Tavar Farwan stands over the bleeding intruder, his enchanted blade thirsting for blood, but instead of a killing blow, Tavar tells the man his story. He looks back over his enslavement in the city of Alfara, his loves, losses, and regrets, battles, rebellion and regicide. This is the land of the Undying Sands and this is the story of Tavar, Immortal Killer.
Oh. Ohhh. This book is really good. This 600+-pager is proper don’t-drop-this-book-on-your-foot levels of epic. Grab your bucket and spade because we’re going to the Undying Sands!
Aaron S. Jones writes that this book was born out of lockdowns during the COVID pandemic and it’s easy to see why. Most, if arguably not all, characters are facing a fight for their freedom. Tavar’s fight is one against his enslavement in the city of Alfara, pseudo-antagonist King Uhlad is a puppet of the Alfaran judges, Carver (fave character alert!) and Qassim are prisoners of nobility and privilege … the list goes on but the theme is strong.
What makes this such a gripping epic fantasy novel is how every character arc sees clear progression from a hopeless situation to some degree of freedom. Yes, there are deaths but the message is clear: freedom comes at a price but it’s often one we’re happy to pay.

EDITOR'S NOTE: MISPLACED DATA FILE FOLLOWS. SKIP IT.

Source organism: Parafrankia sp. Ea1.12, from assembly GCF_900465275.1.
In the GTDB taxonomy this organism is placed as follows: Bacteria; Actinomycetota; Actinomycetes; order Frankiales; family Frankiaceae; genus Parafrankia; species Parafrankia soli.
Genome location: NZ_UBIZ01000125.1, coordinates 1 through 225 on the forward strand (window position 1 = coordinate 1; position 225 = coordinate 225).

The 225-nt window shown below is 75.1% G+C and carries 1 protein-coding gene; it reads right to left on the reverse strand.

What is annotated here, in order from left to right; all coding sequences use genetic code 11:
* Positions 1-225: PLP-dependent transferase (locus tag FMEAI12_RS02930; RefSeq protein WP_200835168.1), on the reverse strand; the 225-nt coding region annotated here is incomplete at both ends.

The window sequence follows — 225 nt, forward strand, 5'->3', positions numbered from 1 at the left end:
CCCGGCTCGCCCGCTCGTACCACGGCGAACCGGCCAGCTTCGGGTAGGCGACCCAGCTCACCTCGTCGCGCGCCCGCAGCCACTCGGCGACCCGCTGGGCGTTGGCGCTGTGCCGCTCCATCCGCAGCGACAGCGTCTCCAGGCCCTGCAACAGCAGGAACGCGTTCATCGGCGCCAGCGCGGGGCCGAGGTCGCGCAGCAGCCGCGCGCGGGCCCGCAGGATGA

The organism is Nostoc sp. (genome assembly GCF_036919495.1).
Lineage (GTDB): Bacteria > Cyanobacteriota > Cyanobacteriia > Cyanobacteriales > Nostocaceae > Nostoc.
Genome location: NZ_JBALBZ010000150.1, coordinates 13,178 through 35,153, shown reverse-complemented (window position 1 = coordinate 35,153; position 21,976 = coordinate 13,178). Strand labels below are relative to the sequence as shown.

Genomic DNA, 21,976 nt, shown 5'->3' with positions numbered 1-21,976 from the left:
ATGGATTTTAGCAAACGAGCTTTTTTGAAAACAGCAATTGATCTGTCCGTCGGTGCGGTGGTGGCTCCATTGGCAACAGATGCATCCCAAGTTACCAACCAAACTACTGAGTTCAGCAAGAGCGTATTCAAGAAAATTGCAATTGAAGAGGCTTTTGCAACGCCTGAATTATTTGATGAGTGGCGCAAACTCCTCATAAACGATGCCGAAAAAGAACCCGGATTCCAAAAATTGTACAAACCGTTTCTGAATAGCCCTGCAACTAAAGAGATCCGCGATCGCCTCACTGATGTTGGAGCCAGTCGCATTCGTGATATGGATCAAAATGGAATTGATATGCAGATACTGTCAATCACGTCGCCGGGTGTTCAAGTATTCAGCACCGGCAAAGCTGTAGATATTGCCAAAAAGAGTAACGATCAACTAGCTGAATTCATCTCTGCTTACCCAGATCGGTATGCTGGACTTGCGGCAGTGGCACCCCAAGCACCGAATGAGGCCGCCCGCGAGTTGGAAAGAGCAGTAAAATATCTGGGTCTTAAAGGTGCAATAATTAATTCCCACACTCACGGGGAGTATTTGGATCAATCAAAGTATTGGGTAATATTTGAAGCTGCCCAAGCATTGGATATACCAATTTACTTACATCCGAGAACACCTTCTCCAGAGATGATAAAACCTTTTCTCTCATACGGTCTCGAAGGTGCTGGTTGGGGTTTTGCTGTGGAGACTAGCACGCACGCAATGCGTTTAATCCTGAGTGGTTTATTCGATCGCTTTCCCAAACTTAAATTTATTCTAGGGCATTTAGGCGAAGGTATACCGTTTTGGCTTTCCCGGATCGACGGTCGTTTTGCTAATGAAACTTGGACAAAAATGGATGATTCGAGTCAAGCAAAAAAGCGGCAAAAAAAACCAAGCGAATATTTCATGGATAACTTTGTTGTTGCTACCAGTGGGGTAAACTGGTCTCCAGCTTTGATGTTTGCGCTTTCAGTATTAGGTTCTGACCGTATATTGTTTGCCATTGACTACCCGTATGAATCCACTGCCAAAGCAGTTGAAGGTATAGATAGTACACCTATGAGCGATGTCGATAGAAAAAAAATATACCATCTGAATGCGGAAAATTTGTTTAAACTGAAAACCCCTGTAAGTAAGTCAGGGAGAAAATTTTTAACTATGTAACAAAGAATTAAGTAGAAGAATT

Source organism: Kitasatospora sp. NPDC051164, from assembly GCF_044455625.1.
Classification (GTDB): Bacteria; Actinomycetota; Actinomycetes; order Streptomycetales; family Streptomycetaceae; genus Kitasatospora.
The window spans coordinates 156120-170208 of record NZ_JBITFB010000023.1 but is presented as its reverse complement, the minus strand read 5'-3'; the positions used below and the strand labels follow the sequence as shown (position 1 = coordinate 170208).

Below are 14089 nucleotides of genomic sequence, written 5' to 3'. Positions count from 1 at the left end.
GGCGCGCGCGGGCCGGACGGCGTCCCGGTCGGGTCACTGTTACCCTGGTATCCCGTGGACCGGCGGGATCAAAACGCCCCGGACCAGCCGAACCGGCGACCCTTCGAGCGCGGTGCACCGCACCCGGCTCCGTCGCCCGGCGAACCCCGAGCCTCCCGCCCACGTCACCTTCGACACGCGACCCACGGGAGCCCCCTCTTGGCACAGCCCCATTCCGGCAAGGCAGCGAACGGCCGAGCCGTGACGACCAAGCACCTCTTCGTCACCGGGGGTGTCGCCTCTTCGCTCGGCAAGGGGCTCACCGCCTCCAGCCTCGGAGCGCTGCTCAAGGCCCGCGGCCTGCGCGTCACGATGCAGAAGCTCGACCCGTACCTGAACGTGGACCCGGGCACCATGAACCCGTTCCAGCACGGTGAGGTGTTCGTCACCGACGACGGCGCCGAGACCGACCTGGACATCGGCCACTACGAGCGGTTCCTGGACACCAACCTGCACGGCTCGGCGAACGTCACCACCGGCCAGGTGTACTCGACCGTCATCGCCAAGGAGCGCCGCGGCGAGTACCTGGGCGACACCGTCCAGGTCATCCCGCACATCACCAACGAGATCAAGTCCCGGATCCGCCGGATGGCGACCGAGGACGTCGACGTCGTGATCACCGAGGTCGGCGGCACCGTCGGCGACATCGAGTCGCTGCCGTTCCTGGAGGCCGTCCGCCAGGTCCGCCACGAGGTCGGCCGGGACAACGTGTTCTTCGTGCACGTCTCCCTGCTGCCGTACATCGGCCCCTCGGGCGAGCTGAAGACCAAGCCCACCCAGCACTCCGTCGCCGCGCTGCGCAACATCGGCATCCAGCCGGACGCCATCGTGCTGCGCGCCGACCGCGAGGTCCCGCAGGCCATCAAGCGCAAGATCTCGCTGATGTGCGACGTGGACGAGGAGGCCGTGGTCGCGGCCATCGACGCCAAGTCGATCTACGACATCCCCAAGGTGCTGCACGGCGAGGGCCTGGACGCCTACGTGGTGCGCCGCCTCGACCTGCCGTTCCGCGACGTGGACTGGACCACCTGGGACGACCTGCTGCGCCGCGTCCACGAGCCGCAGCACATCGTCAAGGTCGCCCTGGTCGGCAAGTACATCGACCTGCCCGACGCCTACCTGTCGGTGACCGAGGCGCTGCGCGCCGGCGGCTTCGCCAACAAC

The characters all bounce off each other well but when battle and loss hit, they hit hard in MoBaS. Jones has a real knack for making you hate, then love, then hate a character again. Rinse and repeat for an entirely diverse cast that you really come to care about. People live and die for their honour. Sometimes people are killed for no reason at all. The Undying Sands are a hard and unforgiving place.
Once drawn it must be bloodied
One of my favourite aspects of MoBaS is how the narrative shifts from an older Tavar telling his story to Jassim, a man who sought him out and attacked him in his own home where he is living alone. Often it kept me biting my nails wondering if a character was about to die, or something significant was going to happen. Seemingly inconsequential things in these sequences are then given greater meaning to great effect.
Something to bear in mind is if you aren’t a fan of the macabre, this may not be one for you. Battles are bloody and breathtaking. Alfara is a cruel empire, where punishment sees its worst offenders nailed to a city wall. There isn’t anything gratuitous, Tavar even reflects on killing for the first time in an interesting sequence, but there’s certainly blood on the sands.
Memories of Memories of Blood and Shadow
My final thought is just that there are so many scenes and tales for Tavar to tell but I just wanted them to keep on coming for another 600 pages. I can’t wait to get stuck into book 2 whenever it’s ready to see what the remaining characters are up against next. Jones is serving up some serious sandtasy and you need to experience it for yourself.